The controversial conversion bill now before Israel’s Knesset set out to make conversion easier for those who sought it. But instead of advancing this important objective, the legislation spurred a crisis in the sensitive relationship between North American Jewry and Israel.
Israel’s conversion process is badly in need of reform. More than 300,000 immigrants from the former Soviet Union made aliyah under Israel’s Law of Return but are not considered Jewish under Halacha. While many would like to gain official recognition as Jews, very few are currently converting, in large part because of Israel’s cumbersome and often intimidating conversion process.
The present conversion bill was initiated by Knesset member David Rotem of the heavily Russian Yisrael Beiteinu party. At its core, the bill is an attempt to bypass the existing independent Conversion Authority, which is plagued with problems, including an unwieldy bureaucracy and a lack of clear and consistent standards. Rotem’s legislation would allow municipal rabbis to perform conversions, in effect giving prospective converts more options. But in order to convince Israel’s Haredi parties to go along with this scheme, Rotem revised his legislation to legally grant Israel’s official Orthodox state rabbinate overall control over conversion.
Diaspora Jews, who mostly affiliate with non-Orthodox movements, were outraged. In practical terms, they feared that giving the Orthodox state rabbinate control over conversion would undermine Supreme Court decisions demanding that the Israeli government’s population registry and immigration policies recognize non-Orthodox conversions.
These are valid concerns, though they are also largely theoretical. In reality, it is not entirely clear how the proposed legislation would affect non-Orthodox conversions in the immediate term.
Then again, the law’s purported benefits are also largely theoretical. Expanding the numbers of rabbis empowered to perform conversions would be a positive development, though it might also be something of a Pyrrhic victory, since Israel’s municipal rabbis tend to have stricter standards than the rabbinic judges who work for the Conversion Authority. Moreover, any modest gains brought about by the legislation would likely be offset by placing conversion under the overall authority of the state rabbinate, which has not displayed sufficient sympathy for the needs of prospective converts.
Whatever the putative pluses and minuses, none of this is worth alienating Diaspora Jews, who feel as if their Judaism is under attack. Fortunately, Prime Minister Benjamin Netanyahu has decided to speak out against this flawed legislation, rendering its passage unlikely.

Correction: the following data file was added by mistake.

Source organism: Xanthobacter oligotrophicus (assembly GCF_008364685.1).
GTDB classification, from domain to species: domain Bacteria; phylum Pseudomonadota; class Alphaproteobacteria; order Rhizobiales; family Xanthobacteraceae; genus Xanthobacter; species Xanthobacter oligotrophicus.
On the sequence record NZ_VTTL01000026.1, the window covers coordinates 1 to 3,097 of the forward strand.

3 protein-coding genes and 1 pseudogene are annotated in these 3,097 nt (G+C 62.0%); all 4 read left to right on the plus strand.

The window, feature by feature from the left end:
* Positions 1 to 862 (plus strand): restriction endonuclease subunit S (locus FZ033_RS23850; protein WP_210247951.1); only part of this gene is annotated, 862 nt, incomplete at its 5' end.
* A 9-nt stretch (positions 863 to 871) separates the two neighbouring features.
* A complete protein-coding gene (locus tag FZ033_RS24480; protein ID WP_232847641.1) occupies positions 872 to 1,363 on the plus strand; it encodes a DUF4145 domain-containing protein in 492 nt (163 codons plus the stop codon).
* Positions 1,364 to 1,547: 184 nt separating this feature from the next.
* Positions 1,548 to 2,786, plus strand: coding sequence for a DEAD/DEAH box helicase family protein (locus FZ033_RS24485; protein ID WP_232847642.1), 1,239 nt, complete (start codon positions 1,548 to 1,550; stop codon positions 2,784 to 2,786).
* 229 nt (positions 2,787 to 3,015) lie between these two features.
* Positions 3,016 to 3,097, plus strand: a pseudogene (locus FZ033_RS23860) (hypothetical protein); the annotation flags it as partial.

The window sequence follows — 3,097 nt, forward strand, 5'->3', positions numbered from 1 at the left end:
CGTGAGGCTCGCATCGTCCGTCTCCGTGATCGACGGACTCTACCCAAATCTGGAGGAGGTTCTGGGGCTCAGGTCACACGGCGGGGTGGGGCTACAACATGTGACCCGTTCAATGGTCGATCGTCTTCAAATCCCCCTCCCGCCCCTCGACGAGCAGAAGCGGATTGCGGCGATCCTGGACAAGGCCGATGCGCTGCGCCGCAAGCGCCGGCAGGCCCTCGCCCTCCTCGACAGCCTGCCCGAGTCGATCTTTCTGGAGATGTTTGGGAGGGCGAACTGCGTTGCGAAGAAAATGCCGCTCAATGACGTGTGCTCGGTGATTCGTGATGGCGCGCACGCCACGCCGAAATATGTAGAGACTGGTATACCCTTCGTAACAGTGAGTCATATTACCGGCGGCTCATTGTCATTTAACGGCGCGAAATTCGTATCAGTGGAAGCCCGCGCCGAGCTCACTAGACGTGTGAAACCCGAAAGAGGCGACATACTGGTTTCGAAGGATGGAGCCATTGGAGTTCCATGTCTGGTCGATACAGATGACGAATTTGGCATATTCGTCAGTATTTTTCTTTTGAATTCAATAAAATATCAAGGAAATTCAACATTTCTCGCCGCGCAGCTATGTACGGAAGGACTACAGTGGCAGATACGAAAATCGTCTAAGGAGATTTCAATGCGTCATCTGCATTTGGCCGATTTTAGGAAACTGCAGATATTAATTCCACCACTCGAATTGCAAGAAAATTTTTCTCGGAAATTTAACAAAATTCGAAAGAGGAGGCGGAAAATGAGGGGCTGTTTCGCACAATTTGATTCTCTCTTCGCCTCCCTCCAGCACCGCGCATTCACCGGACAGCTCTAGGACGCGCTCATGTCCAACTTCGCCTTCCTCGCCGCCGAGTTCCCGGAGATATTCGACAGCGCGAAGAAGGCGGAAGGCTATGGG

Now, our task is to take the energies that poured into the campaign against this bill and channel them toward positive efforts to fix Israel’s broken conversion system.
Ultimately, this is not likely to be accomplished within the Knesset. Israel does not currently have a law governing conversion and, given political realities, it is not likely to get a good one from its parliament.
Instead of trying to bypass the independent Conversion Authority, we should be trying to reform it. Operating under the aegis of the prime minister’s office, the Conversion Authority is an expression of the state’s support for fully integrating immigrants from the former Soviet Union into Jewish society, a task for which the official state rabbinate hasn’t shown much enthusiasm. While the Conversion Authority has so far failed at its job, a serious reform package might make it worth saving.
The prime minister should empower a group of rabbis to formulate a genuine strategy for making the conversion process more effective and efficient. While the Conversion
Authority is composed of Orthodox rabbis, representatives from non-Orthodox streams should also be brought into the conversation on how to reform it. (Indeed, non-Orthodox rabbis are already invested in the Conversion Authority’s work insofar as they participate in its affiliated Joint Conversion Institute, where they help to prepare prospective converts.) This process should yield clear standards regarding what it takes to convert to Judaism, goals by which to measure the authority’s work and accountability for all parties involved in the process.
If this proves to be impractical in the short term, then the world Jewish community ought to stand behind future efforts to create alternative rabbinical courts, which both the Israeli government and the Israeli rabbinate should be pressed to recognize. A little competition might serve as an effective spur for the reform of the Conversion Authority.
A conversion system that is reformed along these lines might do more than just address the issue of conversions for immigrants from the former Soviet Union. It could even provide a model for how American Jews — who are deeply divided among themselves over the question of what it takes to become Jewish — could once again be part of the same family.
Rabbi Seth Farber is director of ITIM: The Jewish Life Information Center and the rabbi of Kehillat Netivot in Ra’anana, Israel.